Andrew Keen

Andrew Keen is one of the world's best-known and controversial commentators on the digital revolution. He is the author of three books: Cult of the Amateur, Digital Vertigo and The Internet Is Not The Answer. He is executive director of the Silicon Valley innovation salon FutureCast, the host of the popular Internet chat show 'Keen On', a Senior Fellow at CALinnovates, a columnist for CNN and a much acclaimed public speaker around the world. In 2015, he was named by GQ magazine in their list of the '100 Most Connected Men'.



Pacey and chilling... A powerful, frightening readBryan Appleyard
Sunday Times

Andrew Keen's pleasingly incisive study argues that, far from being a democratising force in society, the internet has only amplified global inequities.John Naughton

A punchy manifesto about the future and integrity of the internet age... This book is a must-read for anyone remotely concerned about their lives on the net.

The most compelling, persuasive and passionately negative thing I've yet read on this topic. It offers a scary picture of how the ultra-libertarian superstars of Silicon Valley are leading us inexorably into a future with the sort of social inequalities not seen in the West since the early days of the Industrial Revolution.Kazuo Ishiguro
'Books of the Year', New Statesman

Keen has a sharp eye when it comes to skewering the pretensions and self-delusions of the new digital establishment
Financial Times

Extremely well-researched and well-writtenWilliam Hartston
Daily Express

A packed compendium of all the ways digital life casts aside basic human virtues in favor of a rapacious, winner-takes-all economy. Out of Silicon Valley's libertarian ethos came the myths that information "wants to be free" and that the Internet is fueling a cooperative new utopianism. Keen is excellent at exposing the hypocrisy of that mythology.Michael Harris
Washington Post

Andrew Keen has written a very powerful and daring manifesto questioning whether the Internet lives up to its own espoused values. He is not an opponent of Internet culture, he is its conscience, and must be heard.
Po Bronson

Andrew Keen has again shown himself one of the sharpest critics of Silicon Valley hype, greed, egotism, and inequity. His tales are revealing, his analyses biting.
Mark Bauerlain, author of The Dumbest Generation

Keen provokes us in every sense of the word-at times maddening, more often thought-provoking, he lets just enough out of the Silicon Valley hot air balloon to start a real conversation about the full impact of digital technology.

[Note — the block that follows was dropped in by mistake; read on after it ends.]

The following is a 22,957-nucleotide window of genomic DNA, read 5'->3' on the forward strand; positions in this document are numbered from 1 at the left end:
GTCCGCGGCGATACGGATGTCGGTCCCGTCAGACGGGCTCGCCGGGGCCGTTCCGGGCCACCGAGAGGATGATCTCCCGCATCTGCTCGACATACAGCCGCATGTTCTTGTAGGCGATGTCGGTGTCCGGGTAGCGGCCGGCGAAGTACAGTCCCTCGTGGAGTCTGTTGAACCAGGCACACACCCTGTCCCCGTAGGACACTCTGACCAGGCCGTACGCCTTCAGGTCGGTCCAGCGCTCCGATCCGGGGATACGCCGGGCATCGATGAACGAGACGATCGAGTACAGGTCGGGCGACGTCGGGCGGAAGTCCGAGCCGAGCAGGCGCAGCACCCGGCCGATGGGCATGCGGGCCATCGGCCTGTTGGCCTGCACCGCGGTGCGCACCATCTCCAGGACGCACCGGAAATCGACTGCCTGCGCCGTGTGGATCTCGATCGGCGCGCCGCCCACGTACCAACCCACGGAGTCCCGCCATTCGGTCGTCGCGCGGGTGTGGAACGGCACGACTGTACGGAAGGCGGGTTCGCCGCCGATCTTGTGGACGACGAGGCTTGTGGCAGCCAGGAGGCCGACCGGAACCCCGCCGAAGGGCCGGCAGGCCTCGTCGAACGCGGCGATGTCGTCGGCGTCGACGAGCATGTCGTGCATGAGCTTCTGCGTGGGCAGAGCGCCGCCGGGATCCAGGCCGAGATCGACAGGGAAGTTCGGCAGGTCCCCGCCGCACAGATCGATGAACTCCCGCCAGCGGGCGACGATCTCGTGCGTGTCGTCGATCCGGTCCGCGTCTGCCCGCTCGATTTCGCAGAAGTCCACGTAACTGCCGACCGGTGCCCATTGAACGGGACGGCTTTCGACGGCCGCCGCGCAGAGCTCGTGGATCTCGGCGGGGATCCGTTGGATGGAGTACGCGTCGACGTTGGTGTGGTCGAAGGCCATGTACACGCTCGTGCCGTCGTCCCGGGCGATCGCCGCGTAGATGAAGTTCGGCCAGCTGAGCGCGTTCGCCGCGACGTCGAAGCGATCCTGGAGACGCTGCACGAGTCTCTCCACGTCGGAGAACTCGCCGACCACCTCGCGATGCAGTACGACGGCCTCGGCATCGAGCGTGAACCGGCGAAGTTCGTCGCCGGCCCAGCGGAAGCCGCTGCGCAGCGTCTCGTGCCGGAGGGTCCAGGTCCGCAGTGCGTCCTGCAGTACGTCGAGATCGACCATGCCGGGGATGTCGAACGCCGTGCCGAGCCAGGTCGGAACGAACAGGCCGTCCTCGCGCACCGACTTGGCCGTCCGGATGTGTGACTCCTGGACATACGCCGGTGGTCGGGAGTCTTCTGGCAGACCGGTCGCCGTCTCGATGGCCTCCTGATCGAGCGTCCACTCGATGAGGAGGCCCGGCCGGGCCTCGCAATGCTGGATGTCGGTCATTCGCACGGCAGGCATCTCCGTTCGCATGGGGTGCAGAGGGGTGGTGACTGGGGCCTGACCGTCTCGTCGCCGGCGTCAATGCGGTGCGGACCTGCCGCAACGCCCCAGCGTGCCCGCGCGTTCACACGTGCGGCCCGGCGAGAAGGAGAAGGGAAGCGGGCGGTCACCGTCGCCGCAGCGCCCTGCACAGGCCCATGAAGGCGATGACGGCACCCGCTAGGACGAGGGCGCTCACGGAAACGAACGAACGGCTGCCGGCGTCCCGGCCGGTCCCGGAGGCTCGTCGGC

Larry Downes, co-author of Unleashing the Killer App

A provocative title and an even more provocative book. Andrew Keen rightly challenges us to think about how the internet will shape society. I remain more optimistic, but hope I'm right to be so.
Mark Read, CEO, WPP Digital

If you've ever wondered why the New Economy looks suspiciously like the Old Economy - only with even more for the winners and less for everyone else - put down your shiny new phablet and read this book.
Robert Levine, author of Free Ride

Andrew Keen is the Christopher Hitchens of the Internet. Neglect this book with peril. In an industry and world full of prosaic pabulum about the supposedly digitally divine, Keen's work is an important and sharp razor.
Michael Fertik, CEO,

Says all the things I (and many others) have long suspected but have not quite known how to phrase.Andrew Miller

In this deliciously splenetic book, Keen tears into the hypocrisy of tech corporations... Keen enriches his macroeconomic survey of the rise of the digital giants with biting descriptions of Silicon Valley, with its hot tubs and private clubs, its tax avoidance and secessionist dreams.
Sunday Times

Keen lucidly argues that by giving away all our data to Google, Facebook et al, all we actually do is enable them to become some of the biggest companies in the world and make their owners impossible rich... Sobering and persuasive

In this engaging, provocative book, [Keen] outlines five strategies - regulation, competitive innovation, consumer choice, civic responsibility, and education - that, working in collaboration, can help ensure an open, decentralized digital future... Valuable insights on preserving our humanity in a digital world.
Kirkus Reviews (Starred Review)

Keen, has spent his career warning of the dangers of the Internet, takes a more positive turn in this complex yet accessible study. Comparing our current situation to the Industrial Revolution, he stresses the importance of keeping humanity at the center of technology.

After years of giddiness about the wonders of technology, a new realization is dawning: the future is broken... In this bracing book, Keen offers tools for righting our societies and principles to guide us in the future.
Walter Isaacson